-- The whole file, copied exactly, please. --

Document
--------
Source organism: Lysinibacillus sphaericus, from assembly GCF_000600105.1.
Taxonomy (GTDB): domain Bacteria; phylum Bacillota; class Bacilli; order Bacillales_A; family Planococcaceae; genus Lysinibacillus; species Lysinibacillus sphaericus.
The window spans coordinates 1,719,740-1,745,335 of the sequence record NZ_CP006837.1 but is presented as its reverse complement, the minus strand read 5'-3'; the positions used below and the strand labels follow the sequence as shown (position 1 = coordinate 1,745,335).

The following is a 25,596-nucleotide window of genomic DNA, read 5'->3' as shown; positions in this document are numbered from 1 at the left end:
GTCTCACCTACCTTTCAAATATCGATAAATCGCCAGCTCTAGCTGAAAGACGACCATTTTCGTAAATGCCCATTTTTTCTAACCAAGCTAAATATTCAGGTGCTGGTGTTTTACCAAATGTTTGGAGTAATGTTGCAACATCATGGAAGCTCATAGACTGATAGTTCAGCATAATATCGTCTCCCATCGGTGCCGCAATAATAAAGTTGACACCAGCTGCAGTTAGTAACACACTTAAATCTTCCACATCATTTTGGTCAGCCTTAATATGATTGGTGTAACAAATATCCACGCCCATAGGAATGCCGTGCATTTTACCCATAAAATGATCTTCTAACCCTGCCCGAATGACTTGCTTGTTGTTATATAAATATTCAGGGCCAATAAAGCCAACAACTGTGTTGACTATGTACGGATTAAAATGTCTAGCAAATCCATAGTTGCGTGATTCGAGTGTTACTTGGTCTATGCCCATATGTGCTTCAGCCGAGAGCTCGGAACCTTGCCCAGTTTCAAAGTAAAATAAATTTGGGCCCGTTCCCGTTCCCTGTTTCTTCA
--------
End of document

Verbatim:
Source organism: Lysinibacillus sphaericus, from assembly GCF_000600105.1.
Taxonomy (GTDB): domain Bacteria; phylum Bacillota; class Bacilli; order Bacillales_A; family Planococcaceae; genus Lysinibacillus; species Lysinibacillus sphaericus.
The window spans coordinates 1,719,740-1,745,335 of the sequence record NZ_CP006837.1 but is presented as its reverse complement, the minus strand read 5'-3'; the positions used below and the strand labels follow the sequence as shown (position 1 = coordinate 1,745,335).

The following is a 25,596-nucleotide window of genomic DNA, read 5'->3' as shown; positions in this document are numbered from 1 at the left end:
GTCTCACCTACCTTTCAAATATCGATAAATCGCCAGCTCTAGCTGAAAGACGACCATTTTCGTAAATGCCCATTTTTTCTAACCAAGCTAAATATTCAGGTGCTGGTGTTTTACCAAATGTTTGGAGTAATGTTGCAACATCATGGAAGCTCATAGACTGATAGTTCAGCATAATATCGTCTCCCATCGGTGCCGCAATAATAAAGTTGACACCAGCTGCAGTTAGTAACACACTTAAATCTTCCACATCATTTTGGTCAGCCTTAATATGATTGGTGTAACAAATATCCACGCCCATAGGAATGCCGTGCATTTTACCCATAAAATGATCTTCTAACCCTGCCCGAATGACTTGCTTGTTGTTATATAAATATTCAGGGCCAATAAAGCCAACAACTGTGTTGACTATGTACGGATTAAAATGTCTAGCAAATCCATAGTTGCGTGATTCGAGTGTTACTTGGTCTATGCCCATATGTGCTTCAGCCGAGAGCTCGGAACCTTGCCCAGTTTCAAAGTAAAATAAATTTGGGCCCGTTCCCGTTCCCTGTTTCTTCA